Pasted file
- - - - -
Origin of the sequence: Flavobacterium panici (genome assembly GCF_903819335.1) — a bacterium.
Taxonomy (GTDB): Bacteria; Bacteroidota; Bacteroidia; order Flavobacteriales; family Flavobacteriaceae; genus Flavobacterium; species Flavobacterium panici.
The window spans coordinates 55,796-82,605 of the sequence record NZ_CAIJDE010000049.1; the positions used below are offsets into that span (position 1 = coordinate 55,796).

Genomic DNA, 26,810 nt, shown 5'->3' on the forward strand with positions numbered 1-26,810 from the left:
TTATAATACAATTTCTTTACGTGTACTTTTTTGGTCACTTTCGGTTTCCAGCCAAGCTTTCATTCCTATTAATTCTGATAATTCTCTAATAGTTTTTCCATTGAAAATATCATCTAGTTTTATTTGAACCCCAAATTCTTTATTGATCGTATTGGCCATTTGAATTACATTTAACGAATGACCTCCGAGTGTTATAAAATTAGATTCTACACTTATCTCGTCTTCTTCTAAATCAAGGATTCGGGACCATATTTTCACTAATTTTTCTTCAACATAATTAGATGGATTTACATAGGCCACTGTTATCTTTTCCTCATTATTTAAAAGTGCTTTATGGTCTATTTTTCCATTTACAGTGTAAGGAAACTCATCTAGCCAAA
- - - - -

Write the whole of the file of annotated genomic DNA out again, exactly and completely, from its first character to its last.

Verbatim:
Origin of the sequence: Flavobacterium panici (genome assembly GCF_903819335.1) — a bacterium.
Taxonomy (GTDB): Bacteria; Bacteroidota; Bacteroidia; order Flavobacteriales; family Flavobacteriaceae; genus Flavobacterium; species Flavobacterium panici.
The window spans coordinates 55,796-82,605 of the sequence record NZ_CAIJDE010000049.1; the positions used below are offsets into that span (position 1 = coordinate 55,796).

Genomic DNA, 26,810 nt, shown 5'->3' on the forward strand with positions numbered 1-26,810 from the left:
TTATAATACAATTTCTTTACGTGTACTTTTTTGGTCACTTTCGGTTTCCAGCCAAGCTTTCATTCCTATTAATTCTGATAATTCTCTAATAGTTTTTCCATTGAAAATATCATCTAGTTTTATTTGAACCCCAAATTCTTTATTGATCGTATTGGCCATTTGAATTACATTTAACGAATGACCTCCGAGTGTTATAAAATTAGATTCTACACTTATCTCGTCTTCTTCTAAATCAAGGATTCGGGACCATATTTTCACTAATTTTTCTTCAACATAATTAGATGGATTTACATAGGCCACTGTTATCTTTTCCTCATTATTTAAAAGTGCTTTATGGTCTATTTTTCCATTTACAGTGTAAGGAAACTCATCTAGCCAAA